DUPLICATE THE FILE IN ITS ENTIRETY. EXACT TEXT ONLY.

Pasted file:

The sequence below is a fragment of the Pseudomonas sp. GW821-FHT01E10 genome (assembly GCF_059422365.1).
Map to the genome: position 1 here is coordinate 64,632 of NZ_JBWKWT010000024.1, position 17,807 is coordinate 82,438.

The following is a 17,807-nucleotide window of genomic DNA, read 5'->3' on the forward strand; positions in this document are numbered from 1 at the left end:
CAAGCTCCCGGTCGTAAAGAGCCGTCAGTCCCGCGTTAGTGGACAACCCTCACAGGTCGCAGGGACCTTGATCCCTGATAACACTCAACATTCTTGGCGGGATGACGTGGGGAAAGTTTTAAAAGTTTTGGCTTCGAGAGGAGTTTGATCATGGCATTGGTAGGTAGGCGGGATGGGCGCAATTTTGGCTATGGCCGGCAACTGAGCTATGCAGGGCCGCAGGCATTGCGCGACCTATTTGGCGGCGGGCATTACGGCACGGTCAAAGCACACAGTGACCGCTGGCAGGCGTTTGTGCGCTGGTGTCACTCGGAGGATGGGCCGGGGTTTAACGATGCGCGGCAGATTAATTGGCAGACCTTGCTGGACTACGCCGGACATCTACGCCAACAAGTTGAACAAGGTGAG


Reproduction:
The sequence below is a fragment of the Pseudomonas sp. GW821-FHT01E10 genome (assembly GCF_059422365.1).
Map to the genome: position 1 here is coordinate 64,632 of NZ_JBWKWT010000024.1, position 17,807 is coordinate 82,438.

The following is a 17,807-nucleotide window of genomic DNA, read 5'->3' on the forward strand; positions in this document are numbered from 1 at the left end:
CAAGCTCCCGGTCGTAAAGAGCCGTCAGTCCCGCGTTAGTGGACAACCCTCACAGGTCGCAGGGACCTTGATCCCTGATAACACTCAACATTCTTGGCGGGATGACGTGGGGAAAGTTTTAAAAGTTTTGGCTTCGAGAGGAGTTTGATCATGGCATTGGTAGGTAGGCGGGATGGGCGCAATTTTGGCTATGGCCGGCAACTGAGCTATGCAGGGCCGCAGGCATTGCGCGACCTATTTGGCGGCGGGCATTACGGCACGGTCAAAGCACACAGTGACCGCTGGCAGGCGTTTGTGCGCTGGTGTCACTCGGAGGATGGGCCGGGGTTTAACGATGCGCGGCAGATTAATTGGCAGACCTTGCTGGACTACGCCGGACATCTACGCCAACAAGTTGAACAAGGTGAG